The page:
Health Insurance for Mental Health Therapy

Every year millions of Americans seek out professionals to help with their mental health. For various reasons, many more do not seek help often because they either do not have health insurance for mental health coverage, or their current plan does not cover these costs.

One in five American adults has some mental health issue that needs addressing. Out of the 45 million Americans who need help do not get it. Not only is it a lack of insurance, but mental health comes with a negative stigma, this causes many to be embarrassed to seek help.

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Would changing how Americans view mental health and a core insurance coverage rectify the situation? Or are there other alternatives? Let’s explore those questions and get some answers as we review Health insurance for mental health.

Does Health Insurance cover mental health

Obama Care (The Affordable Care Act) made a requirement that all health insurance plans in the federal marketplace provide coverage for mental health services for the following mental health therapies:

  • Behavioral and cognitive therapy
  • Substance abuse treatment
  • Inpatient care at a full-service psychiatric facility

Employer plans, on the other hand, do not have this requirement, so you must read your plan’s coverage if you are covered under your employer. However, over 90% of employer plans do provide some coverage for mental health, usually at the specialist co-pay rate. many companies have provided online therapy programs during this time. These online therapy services generally are less expensive. 

Finding Affordable Care

There are free or low-cost resources out there for you if you do not have coverage, or your coverage is limited. Remember, you cannot be turned away from a hospital if you have a medical emergency, regardless of your ability to pay. Here are some resources in case you need professional help:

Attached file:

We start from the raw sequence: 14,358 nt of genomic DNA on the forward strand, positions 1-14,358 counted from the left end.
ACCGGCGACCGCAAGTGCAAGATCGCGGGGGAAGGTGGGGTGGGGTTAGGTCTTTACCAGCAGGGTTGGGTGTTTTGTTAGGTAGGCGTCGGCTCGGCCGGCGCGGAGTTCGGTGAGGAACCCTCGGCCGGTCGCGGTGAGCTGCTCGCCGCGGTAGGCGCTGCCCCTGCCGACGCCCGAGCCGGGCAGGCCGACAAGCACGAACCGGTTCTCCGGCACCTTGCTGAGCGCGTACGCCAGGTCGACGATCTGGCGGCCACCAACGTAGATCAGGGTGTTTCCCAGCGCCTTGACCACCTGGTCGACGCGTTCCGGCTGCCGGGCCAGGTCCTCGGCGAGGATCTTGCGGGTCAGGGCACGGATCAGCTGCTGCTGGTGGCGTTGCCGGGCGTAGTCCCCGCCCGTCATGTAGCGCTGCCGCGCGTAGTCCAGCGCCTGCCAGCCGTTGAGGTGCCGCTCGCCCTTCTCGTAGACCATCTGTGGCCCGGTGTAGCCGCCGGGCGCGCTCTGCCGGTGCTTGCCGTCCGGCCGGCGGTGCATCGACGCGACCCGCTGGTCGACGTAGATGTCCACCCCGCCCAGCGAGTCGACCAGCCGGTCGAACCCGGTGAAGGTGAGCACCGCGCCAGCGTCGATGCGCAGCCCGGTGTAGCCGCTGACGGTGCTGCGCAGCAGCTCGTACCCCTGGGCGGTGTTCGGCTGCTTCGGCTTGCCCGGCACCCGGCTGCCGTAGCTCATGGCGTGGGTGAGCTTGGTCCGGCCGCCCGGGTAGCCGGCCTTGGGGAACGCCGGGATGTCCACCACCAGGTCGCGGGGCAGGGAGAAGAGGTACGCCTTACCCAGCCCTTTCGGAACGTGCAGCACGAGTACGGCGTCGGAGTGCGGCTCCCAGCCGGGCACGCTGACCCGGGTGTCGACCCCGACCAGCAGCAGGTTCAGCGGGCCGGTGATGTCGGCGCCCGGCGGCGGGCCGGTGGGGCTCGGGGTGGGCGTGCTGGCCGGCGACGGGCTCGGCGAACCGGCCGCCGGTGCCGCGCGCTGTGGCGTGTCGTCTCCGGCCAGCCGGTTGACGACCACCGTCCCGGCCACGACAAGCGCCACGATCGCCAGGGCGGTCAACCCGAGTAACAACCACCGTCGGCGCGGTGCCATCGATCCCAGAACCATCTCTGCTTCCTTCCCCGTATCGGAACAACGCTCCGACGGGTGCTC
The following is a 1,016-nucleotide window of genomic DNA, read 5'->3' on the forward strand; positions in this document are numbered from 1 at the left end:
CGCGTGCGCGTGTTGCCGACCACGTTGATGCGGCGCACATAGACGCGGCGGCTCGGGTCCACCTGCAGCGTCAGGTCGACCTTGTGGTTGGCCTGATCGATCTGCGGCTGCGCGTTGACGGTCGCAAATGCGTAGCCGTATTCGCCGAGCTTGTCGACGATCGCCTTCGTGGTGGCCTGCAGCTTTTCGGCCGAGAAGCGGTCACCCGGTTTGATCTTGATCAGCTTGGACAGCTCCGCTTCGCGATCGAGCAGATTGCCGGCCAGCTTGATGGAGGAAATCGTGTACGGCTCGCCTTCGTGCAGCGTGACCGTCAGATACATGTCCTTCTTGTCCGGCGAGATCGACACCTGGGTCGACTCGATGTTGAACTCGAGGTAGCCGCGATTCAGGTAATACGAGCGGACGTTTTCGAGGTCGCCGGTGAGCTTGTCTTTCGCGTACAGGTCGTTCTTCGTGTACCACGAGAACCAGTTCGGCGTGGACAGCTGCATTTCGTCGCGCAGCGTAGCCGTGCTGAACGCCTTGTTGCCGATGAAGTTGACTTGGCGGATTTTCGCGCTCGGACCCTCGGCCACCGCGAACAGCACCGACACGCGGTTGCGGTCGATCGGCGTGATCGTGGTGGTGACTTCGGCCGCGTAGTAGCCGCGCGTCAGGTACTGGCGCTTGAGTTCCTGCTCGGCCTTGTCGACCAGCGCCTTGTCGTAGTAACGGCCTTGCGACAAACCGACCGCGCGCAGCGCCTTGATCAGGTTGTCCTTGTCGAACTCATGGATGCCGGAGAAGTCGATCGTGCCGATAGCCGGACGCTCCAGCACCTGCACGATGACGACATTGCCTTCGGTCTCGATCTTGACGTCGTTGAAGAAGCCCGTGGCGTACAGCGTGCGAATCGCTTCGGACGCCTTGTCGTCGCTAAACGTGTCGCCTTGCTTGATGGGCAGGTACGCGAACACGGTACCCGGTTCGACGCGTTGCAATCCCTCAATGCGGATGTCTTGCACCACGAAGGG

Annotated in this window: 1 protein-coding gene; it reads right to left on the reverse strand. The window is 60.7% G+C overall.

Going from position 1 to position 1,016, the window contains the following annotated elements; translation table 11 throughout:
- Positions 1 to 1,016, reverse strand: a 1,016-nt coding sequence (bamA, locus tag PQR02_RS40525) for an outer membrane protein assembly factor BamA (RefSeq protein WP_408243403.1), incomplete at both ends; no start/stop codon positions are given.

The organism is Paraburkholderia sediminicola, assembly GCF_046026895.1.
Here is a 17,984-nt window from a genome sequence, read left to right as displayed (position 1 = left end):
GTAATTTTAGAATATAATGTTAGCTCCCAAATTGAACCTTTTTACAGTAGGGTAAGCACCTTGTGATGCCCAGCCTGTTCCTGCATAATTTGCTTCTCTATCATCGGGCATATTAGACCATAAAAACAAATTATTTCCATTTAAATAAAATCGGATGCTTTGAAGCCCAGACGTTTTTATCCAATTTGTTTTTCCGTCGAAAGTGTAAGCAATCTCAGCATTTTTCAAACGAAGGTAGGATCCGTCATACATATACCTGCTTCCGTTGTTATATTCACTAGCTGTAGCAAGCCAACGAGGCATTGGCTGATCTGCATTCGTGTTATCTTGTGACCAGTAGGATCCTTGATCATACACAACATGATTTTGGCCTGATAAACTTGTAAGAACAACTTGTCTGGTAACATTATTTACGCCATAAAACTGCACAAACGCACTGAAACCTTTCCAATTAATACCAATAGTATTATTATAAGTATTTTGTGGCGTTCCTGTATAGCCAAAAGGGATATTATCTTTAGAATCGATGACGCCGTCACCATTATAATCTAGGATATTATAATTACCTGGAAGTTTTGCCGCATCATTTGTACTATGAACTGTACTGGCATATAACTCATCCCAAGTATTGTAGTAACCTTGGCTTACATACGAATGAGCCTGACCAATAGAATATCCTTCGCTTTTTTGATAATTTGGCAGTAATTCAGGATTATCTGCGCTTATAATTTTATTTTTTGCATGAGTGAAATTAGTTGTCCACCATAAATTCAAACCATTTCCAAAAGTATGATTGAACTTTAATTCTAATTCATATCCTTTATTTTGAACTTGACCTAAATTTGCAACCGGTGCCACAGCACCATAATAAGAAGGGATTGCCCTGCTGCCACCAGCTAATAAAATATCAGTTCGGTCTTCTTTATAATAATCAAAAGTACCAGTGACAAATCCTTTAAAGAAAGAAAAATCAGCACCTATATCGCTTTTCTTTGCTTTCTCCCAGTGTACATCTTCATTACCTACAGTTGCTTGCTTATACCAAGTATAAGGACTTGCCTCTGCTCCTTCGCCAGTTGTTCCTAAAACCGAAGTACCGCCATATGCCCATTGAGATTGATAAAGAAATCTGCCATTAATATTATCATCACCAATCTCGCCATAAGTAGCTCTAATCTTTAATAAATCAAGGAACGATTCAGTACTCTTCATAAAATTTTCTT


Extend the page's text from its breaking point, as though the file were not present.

• Check your local free clinics to see if they offer mental health services
  • Health Resources and Services Administration clinics provide medical services based on what you can afford. To locate a center near you check out the HRSA clinic locator
  • Another great resource is Mental Health America. Its mission is to be a “community-based nonprofit dedicated to addressing the needs of those living with mental illness and promoting the overall mental health of all Americans.”

These are all great resources. If you think you need mental health treatment and aren’t getting it due to a lack of coverage or money, try these resources. 

Getting help is critical.

Not getting the help you need can lead to many poor decisions that cause physical health problems, such as obesity or drug-use disorders. The first step is to recognize that you need help. If you do not have coverage and can’t afford care, please check out the free resources above; if those are not able to help, please don’t stop trying to find help. Many people suffer needlessly in this country; getting the help you need will not only bring happiness back into your life but also help you make a better decision with a clear head.

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Self-help

If you are struggling with mental health, one of the first steps in dealing with these struggles is to make changes to your lifestyle to remove the obstacles that may be causing the issue.

Some of the changes that can help clear your mind are

  • Reducing alcohol intake
  • Sleeping more
  • Eating a balanced and nutritious diet
  • If you have anxiety or depression, your meditation, and deep breathing techniques are very effective
  • Maintain a close group of friends as a support network; this can be essential to recovery from mental illness and the support of close friends and family

Early signs of mental illness

Mental illness can show in many different ways, but there is no tried and true test. However, the experts look for the following signs as an indication that you may have a condition where you need help. Look for these signs of a mental health issue:

  • Sleeping more or less than usual
  • Eating more or less than normal
  • A feeling of hopelessness
  • Low energy
  • using nicotine or alcohol to cope
  • withdrawing from friends, family, and colleagues
  • avoiding activities that you usually enjoy
  • Confusion 
  • Negative emotions
  • Unable to concentrate and unable to complete daily tasks
  • persistent negative thoughts or memories
  • thinking of causing physical harm to yourself or others
  • hearing voices
  • experiencing delusions

If you are experiencing any of these symptoms, get the help you need, as it will bring a brighter tomorrow.